I'm afraid you still fundamintally misunderstand the study.
You're talking about a study with control groups, or a comparison study (formally called a "Randomized Controlled Trial," or RCT.) This would be a good design if they were asking the comparison question, "does a low-carb diet cause more weight loss than a low-fat diet," or something like that. Or if they were asking, "does a low-carb diet cause weight loss," they'd also include a control group (i.e., people on baseline diet that stay on baseline diet.)
But they were not asking either of those questions.
This study was funded by a group that already believes that a low-carb diet leads to more weight loss than other diet, so they are not asking that question! The group had a specific theory to explain why a low-carb diet should do better. Confirming their theory relied on very fine measurements, so they designed and funded a study which uses the necessary (and very expensive) procedures to get those very fine details, in hopes of confirming their theory. This study was basic experimental research, not an RCT, and this was not a flaw - it was an intentional design. There weren't comparing or testing... the were experimentally analyzing.
You seem to be confusing a control group with a baseline measurement.
If you're doing a comparison study or RCT, you need a control group. But if you're trying to measure effect size, you don't want or need a control group. A control group would be a waste of time. But you DO need a BASELINE.
For example, if you wanted to ask the question, "how much does blood pressure rise when a healthy is given an epinephrine injection," you don't need to waste time and money taking a control group that isn't given an injection. You need to give people actual injections and measure their blood pressures.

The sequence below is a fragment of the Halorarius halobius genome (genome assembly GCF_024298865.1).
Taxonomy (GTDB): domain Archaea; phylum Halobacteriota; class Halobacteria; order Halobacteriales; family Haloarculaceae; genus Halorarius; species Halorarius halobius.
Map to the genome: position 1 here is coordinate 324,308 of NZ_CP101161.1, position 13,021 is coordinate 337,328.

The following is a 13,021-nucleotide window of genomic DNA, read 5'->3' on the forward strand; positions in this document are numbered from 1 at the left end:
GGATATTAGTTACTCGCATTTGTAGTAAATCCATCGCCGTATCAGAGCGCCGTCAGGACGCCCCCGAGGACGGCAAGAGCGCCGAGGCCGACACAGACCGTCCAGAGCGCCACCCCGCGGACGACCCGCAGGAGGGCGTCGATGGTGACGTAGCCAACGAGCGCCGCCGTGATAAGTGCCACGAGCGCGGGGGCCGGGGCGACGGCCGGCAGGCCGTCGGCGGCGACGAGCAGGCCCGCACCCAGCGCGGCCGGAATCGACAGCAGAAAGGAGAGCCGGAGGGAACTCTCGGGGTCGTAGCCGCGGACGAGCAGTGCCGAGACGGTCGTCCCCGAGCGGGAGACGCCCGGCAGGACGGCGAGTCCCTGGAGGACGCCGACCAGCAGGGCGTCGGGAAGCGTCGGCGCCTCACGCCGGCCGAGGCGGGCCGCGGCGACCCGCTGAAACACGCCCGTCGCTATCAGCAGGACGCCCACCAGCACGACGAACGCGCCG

Of course, to know how much their blood pressures rose, you'd also need to measure them before the injection. That's where the baseline comes in.
The reason for the baseline diet in this particular study was because it's not enough to say that, before the study, these people were eating "normally." There is no normal - people eat all kinds of diets! So they have to be given a specific "normal" diet to establish a solid baseline from which to measure the small changes than can be measured in an expensive metabolic ward study.
To use an analogy, you're addressing by talking about a sensible study design for the question, "which can be thrown further, a football, or a baseball?" But this study was trying to answer the question, "is it true that the angle of throw for a maximally thrown baseball is just under 45 degrees from the vertical, and if so, exactly how much farther does it go compared to 45 degrees?"
To answer the football/baseball question, you just need a couple of throwers and you measure distances. You don't care about angles, at all, and it should be obvious which does better.
But for the other question, you'll need some sort of setup to capture the throws in a way that allows to you carefully measure the angle, as well as the corresponding speeds and distances. And you'd wan't to establish clear baselines for things like strength of throw and the wind at the time of the throw. And you wouldn't care at all about the numbers for a football, because that wasn't what you're asking about.
Does that make sense?
One more thing I think you're missing, but which is outside my main points... you said that if the study were 50% kept on baseline and 50% put on intervention, that
A metabolic ward study doesn't care about external conditions - in this kind of work, the internal conditions are as perfectly controlled as possible so that all you're measuring is the intended aspect, and the outside has no influence.
But just as importantly, you seem to have the idea that they'd put dozens of people into metabolic wards at once. That's not realistic. Metabolic wards are scarce and expensive, and only one person can be in the chamber for the entire period. A facility doing the work would likely have one or two chambers. If they have two chambers and 20 study participants, they can only run 2 participants through at a time. They'd need ten days, plus reset time in between each. They can't test everyone during "the same weather."
Putting someone through a prescribed-calorie trial for a month were every meal is provided is very expensive, and putting people through metabolic wards is expensive. If you only have enough money and time to put 15 or 20 people through, you're not going to have half of them skip the intervention. There's no point in doing that, and all you do is lessen the statistical accuracy of what you learn about the people who do experience the intervention you're analyzing.